"Queens are significantly darker when held at constant temperatures of 30.5°C during the last instar and pupal stages compared to 35.5°C."
    "This study and that of Spivak et al (1992) demonstrated that the expression of genes for color is modulated by constant temperatures."
    https://hal.archives-ouvertes.fr/fil...l-00891063.pdf
    Thanks, that's an interesting article!

    Also cites a couple of other interesting article on cuticle colors, on of which mentions there is a recessive gene that suppresses all yellow (somewhat of an opposite of the cordovan gene), another that mentions there are probably at least seven loci involved in bee morphs.

    The better we understand the factors in play with cuticle color, the easier (and more affordable) it becomes to get rough estimates of mating population control.

    Honey bee "looks" really do deserve more attention, in my opinion.
    www.apisrustica.com (French-only website) Bee Breeding: Canadian nuclei & queens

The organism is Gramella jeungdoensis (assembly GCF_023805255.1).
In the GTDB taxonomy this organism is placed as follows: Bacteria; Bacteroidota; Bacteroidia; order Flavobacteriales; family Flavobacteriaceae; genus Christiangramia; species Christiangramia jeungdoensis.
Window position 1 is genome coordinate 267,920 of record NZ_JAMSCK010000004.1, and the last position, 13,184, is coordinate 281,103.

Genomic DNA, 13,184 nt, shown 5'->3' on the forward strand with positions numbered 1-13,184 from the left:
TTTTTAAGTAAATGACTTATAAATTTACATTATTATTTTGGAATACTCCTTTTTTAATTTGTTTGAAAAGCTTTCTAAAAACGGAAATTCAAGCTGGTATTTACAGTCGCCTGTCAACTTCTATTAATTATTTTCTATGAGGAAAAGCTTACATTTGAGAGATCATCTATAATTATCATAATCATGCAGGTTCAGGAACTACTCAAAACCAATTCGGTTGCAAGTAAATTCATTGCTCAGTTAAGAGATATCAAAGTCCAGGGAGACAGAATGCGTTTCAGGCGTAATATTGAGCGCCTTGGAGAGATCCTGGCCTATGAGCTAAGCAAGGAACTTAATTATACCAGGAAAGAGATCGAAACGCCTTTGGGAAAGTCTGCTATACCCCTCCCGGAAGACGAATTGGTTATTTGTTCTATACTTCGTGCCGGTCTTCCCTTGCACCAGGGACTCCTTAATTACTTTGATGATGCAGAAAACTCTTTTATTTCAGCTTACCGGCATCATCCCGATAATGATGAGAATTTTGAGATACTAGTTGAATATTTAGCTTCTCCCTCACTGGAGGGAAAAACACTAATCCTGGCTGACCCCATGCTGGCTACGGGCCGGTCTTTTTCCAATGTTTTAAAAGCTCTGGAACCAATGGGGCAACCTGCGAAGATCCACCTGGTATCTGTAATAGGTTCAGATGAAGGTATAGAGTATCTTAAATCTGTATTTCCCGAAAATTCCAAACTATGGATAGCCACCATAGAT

www.facebook.com/Apis.rustica

  5. #25
    Join Date
    Jul 2013
    Location
    Mirabel, Québec, Canada
    Posts
    555

    Default Re: Dark Queen

    Quote Originally Posted by juniorbeeman View Post
    I love dark queens. this one is like tiger stripes! Very cool thanks for sharing.
    I've been calling them tigers too. :P

    Got them for the first time from the local research center's breeding program last year, never saw them from other beekeepers before.

    https://www.facebook.com/Apis.rustic...type=3&theater
    https://www.facebook.com/Apis.rustic...type=3&theater

    I never really thought of them as dark queens, though. My pitch-black queens are what I consider to be my dark queens, but sadly I didn't take many pictures of them. Here's one of Lauri's, though: https://www.facebook.com/25695497104...type=3&theater
    Last edited by Dominic; 02-12-2015 at 04:05 PM.
    www.apisrustica.com (French-only website) Bee Breeding: Canadian nuclei & queens
    www.facebook.com/Apis.rustica

  6. #26
    Join Date
    Oct 2012
    Location
    Lipik, Croatia
    Posts
    86

    Default Re: Dark Queen

    Quote Originally Posted by Michael Bush View Post